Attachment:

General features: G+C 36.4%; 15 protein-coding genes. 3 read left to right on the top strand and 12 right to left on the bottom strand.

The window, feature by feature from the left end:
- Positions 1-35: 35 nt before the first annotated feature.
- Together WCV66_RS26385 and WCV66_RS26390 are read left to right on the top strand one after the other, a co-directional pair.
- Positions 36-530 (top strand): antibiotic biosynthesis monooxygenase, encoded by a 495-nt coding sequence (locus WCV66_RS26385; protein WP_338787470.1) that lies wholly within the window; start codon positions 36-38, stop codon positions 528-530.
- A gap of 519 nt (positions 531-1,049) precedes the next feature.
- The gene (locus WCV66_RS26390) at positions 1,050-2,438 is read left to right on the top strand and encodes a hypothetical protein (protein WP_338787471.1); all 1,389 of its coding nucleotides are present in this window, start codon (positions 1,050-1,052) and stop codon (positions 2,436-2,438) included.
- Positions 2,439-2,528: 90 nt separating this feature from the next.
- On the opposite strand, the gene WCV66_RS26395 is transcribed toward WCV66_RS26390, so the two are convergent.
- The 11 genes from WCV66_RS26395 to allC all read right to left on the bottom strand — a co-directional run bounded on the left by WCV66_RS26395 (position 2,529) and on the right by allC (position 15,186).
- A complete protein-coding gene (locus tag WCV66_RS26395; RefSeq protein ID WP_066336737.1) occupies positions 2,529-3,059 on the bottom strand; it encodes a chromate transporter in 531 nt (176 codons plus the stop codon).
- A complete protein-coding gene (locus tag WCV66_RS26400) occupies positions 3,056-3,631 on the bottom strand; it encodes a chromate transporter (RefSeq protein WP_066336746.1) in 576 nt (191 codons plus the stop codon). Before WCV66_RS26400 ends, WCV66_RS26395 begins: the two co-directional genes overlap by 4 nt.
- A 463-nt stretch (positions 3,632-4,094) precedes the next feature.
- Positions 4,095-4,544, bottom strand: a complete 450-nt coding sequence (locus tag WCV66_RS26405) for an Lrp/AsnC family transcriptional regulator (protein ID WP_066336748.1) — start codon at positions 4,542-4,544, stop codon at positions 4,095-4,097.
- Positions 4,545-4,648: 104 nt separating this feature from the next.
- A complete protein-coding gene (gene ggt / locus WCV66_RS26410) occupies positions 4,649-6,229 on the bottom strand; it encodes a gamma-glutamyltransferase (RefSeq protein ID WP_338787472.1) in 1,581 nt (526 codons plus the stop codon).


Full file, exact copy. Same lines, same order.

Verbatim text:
General features: G+C 36.4%; 15 protein-coding genes. 3 read left to right on the top strand and 12 right to left on the bottom strand.

The window, feature by feature from the left end:
- Positions 1-35: 35 nt before the first annotated feature.
- Together WCV66_RS26385 and WCV66_RS26390 are read left to right on the top strand one after the other, a co-directional pair.
- Positions 36-530 (top strand): antibiotic biosynthesis monooxygenase, encoded by a 495-nt coding sequence (locus WCV66_RS26385; protein WP_338787470.1) that lies wholly within the window; start codon positions 36-38, stop codon positions 528-530.
- A gap of 519 nt (positions 531-1,049) precedes the next feature.
- The gene (locus WCV66_RS26390) at positions 1,050-2,438 is read left to right on the top strand and encodes a hypothetical protein (protein WP_338787471.1); all 1,389 of its coding nucleotides are present in this window, start codon (positions 1,050-1,052) and stop codon (positions 2,436-2,438) included.
- Positions 2,439-2,528: 90 nt separating this feature from the next.
- On the opposite strand, the gene WCV66_RS26395 is transcribed toward WCV66_RS26390, so the two are convergent.
- The 11 genes from WCV66_RS26395 to allC all read right to left on the bottom strand — a co-directional run bounded on the left by WCV66_RS26395 (position 2,529) and on the right by allC (position 15,186).
- A complete protein-coding gene (locus tag WCV66_RS26395; RefSeq protein ID WP_066336737.1) occupies positions 2,529-3,059 on the bottom strand; it encodes a chromate transporter in 531 nt (176 codons plus the stop codon).
- A complete protein-coding gene (locus tag WCV66_RS26400) occupies positions 3,056-3,631 on the bottom strand; it encodes a chromate transporter (RefSeq protein WP_066336746.1) in 576 nt (191 codons plus the stop codon). Before WCV66_RS26400 ends, WCV66_RS26395 begins: the two co-directional genes overlap by 4 nt.
- A 463-nt stretch (positions 3,632-4,094) precedes the next feature.
- Positions 4,095-4,544, bottom strand: a complete 450-nt coding sequence (locus tag WCV66_RS26405) for an Lrp/AsnC family transcriptional regulator (protein ID WP_066336748.1) — start codon at positions 4,542-4,544, stop codon at positions 4,095-4,097.
- Positions 4,545-4,648: 104 nt separating this feature from the next.
- A complete protein-coding gene (gene ggt / locus WCV66_RS26410) occupies positions 4,649-6,229 on the bottom strand; it encodes a gamma-glutamyltransferase (RefSeq protein ID WP_338787472.1) in 1,581 nt (526 codons plus the stop codon).